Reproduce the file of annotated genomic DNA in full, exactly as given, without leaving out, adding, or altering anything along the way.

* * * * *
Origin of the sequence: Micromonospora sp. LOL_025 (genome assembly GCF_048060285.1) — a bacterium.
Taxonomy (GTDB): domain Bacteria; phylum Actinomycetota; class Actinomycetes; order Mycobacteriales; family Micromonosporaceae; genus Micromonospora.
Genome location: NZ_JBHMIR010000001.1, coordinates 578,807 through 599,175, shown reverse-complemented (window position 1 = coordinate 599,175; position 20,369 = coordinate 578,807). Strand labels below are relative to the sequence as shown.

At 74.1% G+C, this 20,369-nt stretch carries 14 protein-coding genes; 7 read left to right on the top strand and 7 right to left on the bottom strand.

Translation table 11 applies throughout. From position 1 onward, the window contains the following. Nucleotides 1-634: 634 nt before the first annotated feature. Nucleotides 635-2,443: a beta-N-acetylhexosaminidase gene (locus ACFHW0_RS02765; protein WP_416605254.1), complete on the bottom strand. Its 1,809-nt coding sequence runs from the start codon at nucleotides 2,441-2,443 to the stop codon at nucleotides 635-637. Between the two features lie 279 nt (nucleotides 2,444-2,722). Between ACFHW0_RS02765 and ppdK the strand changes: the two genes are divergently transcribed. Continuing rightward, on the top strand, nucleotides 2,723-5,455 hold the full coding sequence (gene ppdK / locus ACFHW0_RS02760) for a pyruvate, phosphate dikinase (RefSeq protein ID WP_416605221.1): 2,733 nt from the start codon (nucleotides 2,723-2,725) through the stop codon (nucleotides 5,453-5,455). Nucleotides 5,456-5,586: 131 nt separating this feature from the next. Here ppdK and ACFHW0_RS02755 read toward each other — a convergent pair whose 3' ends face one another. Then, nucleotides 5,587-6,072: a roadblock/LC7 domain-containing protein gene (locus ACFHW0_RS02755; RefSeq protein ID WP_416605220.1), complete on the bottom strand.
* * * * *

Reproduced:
Origin of the sequence: Micromonospora sp. LOL_025 (genome assembly GCF_048060285.1) — a bacterium.
Taxonomy (GTDB): domain Bacteria; phylum Actinomycetota; class Actinomycetes; order Mycobacteriales; family Micromonosporaceae; genus Micromonospora.
Genome location: NZ_JBHMIR010000001.1, coordinates 578,807 through 599,175, shown reverse-complemented (window position 1 = coordinate 599,175; position 20,369 = coordinate 578,807). Strand labels below are relative to the sequence as shown.

At 74.1% G+C, this 20,369-nt stretch carries 14 protein-coding genes; 7 read left to right on the top strand and 7 right to left on the bottom strand.

Translation table 11 applies throughout. From position 1 onward, the window contains the following. Nucleotides 1-634: 634 nt before the first annotated feature. Nucleotides 635-2,443: a beta-N-acetylhexosaminidase gene (locus ACFHW0_RS02765; protein WP_416605254.1), complete on the bottom strand. Its 1,809-nt coding sequence runs from the start codon at nucleotides 2,441-2,443 to the stop codon at nucleotides 635-637. Between the two features lie 279 nt (nucleotides 2,444-2,722). Between ACFHW0_RS02765 and ppdK the strand changes: the two genes are divergently transcribed. Continuing rightward, on the top strand, nucleotides 2,723-5,455 hold the full coding sequence (gene ppdK / locus ACFHW0_RS02760) for a pyruvate, phosphate dikinase (RefSeq protein ID WP_416605221.1): 2,733 nt from the start codon (nucleotides 2,723-2,725) through the stop codon (nucleotides 5,453-5,455). Nucleotides 5,456-5,586: 131 nt separating this feature from the next. Here ppdK and ACFHW0_RS02755 read toward each other — a convergent pair whose 3' ends face one another. Then, nucleotides 5,587-6,072: a roadblock/LC7 domain-containing protein gene (locus ACFHW0_RS02755; RefSeq protein ID WP_416605220.1), complete on the bottom strand.